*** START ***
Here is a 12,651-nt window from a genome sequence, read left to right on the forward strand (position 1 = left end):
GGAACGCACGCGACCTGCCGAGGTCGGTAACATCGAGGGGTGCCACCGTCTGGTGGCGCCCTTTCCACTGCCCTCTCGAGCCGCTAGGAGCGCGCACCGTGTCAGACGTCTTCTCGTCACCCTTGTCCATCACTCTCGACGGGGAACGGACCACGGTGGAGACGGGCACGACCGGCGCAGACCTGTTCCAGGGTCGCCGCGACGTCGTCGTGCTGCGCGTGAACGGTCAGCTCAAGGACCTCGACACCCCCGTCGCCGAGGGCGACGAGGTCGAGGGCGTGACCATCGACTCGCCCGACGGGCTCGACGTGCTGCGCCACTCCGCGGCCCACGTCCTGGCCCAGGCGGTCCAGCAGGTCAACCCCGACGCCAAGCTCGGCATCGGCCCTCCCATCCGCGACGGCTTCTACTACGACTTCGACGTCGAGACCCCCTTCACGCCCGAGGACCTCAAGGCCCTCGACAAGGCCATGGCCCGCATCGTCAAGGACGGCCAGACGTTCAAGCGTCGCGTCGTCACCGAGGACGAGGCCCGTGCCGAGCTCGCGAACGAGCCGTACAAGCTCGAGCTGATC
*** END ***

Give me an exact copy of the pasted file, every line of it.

Here is a 12,651-nt window from a genome sequence, read left to right on the forward strand (position 1 = left end):
GGAACGCACGCGACCTGCCGAGGTCGGTAACATCGAGGGGTGCCACCGTCTGGTGGCGCCCTTTCCACTGCCCTCTCGAGCCGCTAGGAGCGCGCACCGTGTCAGACGTCTTCTCGTCACCCTTGTCCATCACTCTCGACGGGGAACGGACCACGGTGGAGACGGGCACGACCGGCGCAGACCTGTTCCAGGGTCGCCGCGACGTCGTCGTGCTGCGCGTGAACGGTCAGCTCAAGGACCTCGACACCCCCGTCGCCGAGGGCGACGAGGTCGAGGGCGTGACCATCGACTCGCCCGACGGGCTCGACGTGCTGCGCCACTCCGCGGCCCACGTCCTGGCCCAGGCGGTCCAGCAGGTCAACCCCGACGCCAAGCTCGGCATCGGCCCTCCCATCCGCGACGGCTTCTACTACGACTTCGACGTCGAGACCCCCTTCACGCCCGAGGACCTCAAGGCCCTCGACAAGGCCATGGCCCGCATCGTCAAGGACGGCCAGACGTTCAAGCGTCGCGTCGTCACCGAGGACGAGGCCCGTGCCGAGCTCGCGAACGAGCCGTACAAGCTCGAGCTGATC